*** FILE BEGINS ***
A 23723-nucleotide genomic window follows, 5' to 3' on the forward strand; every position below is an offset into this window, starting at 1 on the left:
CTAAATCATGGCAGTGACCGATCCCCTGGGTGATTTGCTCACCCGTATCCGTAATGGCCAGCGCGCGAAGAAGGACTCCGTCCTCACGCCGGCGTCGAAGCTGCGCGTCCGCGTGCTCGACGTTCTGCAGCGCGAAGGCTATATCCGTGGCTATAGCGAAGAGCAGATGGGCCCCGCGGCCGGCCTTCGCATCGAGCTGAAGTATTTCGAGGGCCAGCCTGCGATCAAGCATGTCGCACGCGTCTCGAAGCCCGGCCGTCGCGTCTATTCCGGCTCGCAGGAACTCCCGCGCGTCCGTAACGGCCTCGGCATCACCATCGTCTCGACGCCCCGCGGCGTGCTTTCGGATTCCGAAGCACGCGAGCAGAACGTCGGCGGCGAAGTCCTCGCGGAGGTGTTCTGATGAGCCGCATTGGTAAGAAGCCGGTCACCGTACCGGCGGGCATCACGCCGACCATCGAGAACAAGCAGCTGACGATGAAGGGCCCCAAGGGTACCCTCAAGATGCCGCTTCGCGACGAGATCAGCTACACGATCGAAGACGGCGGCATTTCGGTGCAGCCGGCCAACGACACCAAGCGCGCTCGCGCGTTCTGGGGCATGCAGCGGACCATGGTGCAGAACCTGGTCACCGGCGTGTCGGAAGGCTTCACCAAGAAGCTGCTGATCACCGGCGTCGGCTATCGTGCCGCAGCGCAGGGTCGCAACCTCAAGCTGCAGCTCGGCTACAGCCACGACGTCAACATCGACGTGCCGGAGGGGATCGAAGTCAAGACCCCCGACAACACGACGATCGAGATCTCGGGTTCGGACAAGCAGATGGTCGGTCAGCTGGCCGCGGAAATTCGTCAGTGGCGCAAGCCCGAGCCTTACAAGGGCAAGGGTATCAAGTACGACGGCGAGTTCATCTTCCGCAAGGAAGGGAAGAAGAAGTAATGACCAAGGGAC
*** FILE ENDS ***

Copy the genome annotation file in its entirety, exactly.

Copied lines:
A 23723-nucleotide genomic window follows, 5' to 3' on the forward strand; every position below is an offset into this window, starting at 1 on the left:
CTAAATCATGGCAGTGACCGATCCCCTGGGTGATTTGCTCACCCGTATCCGTAATGGCCAGCGCGCGAAGAAGGACTCCGTCCTCACGCCGGCGTCGAAGCTGCGCGTCCGCGTGCTCGACGTTCTGCAGCGCGAAGGCTATATCCGTGGCTATAGCGAAGAGCAGATGGGCCCCGCGGCCGGCCTTCGCATCGAGCTGAAGTATTTCGAGGGCCAGCCTGCGATCAAGCATGTCGCACGCGTCTCGAAGCCCGGCCGTCGCGTCTATTCCGGCTCGCAGGAACTCCCGCGCGTCCGTAACGGCCTCGGCATCACCATCGTCTCGACGCCCCGCGGCGTGCTTTCGGATTCCGAAGCACGCGAGCAGAACGTCGGCGGCGAAGTCCTCGCGGAGGTGTTCTGATGAGCCGCATTGGTAAGAAGCCGGTCACCGTACCGGCGGGCATCACGCCGACCATCGAGAACAAGCAGCTGACGATGAAGGGCCCCAAGGGTACCCTCAAGATGCCGCTTCGCGACGAGATCAGCTACACGATCGAAGACGGCGGCATTTCGGTGCAGCCGGCCAACGACACCAAGCGCGCTCGCGCGTTCTGGGGCATGCAGCGGACCATGGTGCAGAACCTGGTCACCGGCGTGTCGGAAGGCTTCACCAAGAAGCTGCTGATCACCGGCGTCGGCTATCGTGCCGCAGCGCAGGGTCGCAACCTCAAGCTGCAGCTCGGCTACAGCCACGACGTCAACATCGACGTGCCGGAGGGGATCGAAGTCAAGACCCCCGACAACACGACGATCGAGATCTCGGGTTCGGACAAGCAGATGGTCGGTCAGCTGGCCGCGGAAATTCGTCAGTGGCGCAAGCCCGAGCCTTACAAGGGCAAGGGTATCAAGTACGACGGCGAGTTCATCTTCCGCAAGGAAGGGAAGAAGAAGTAATGACCAAGGGAC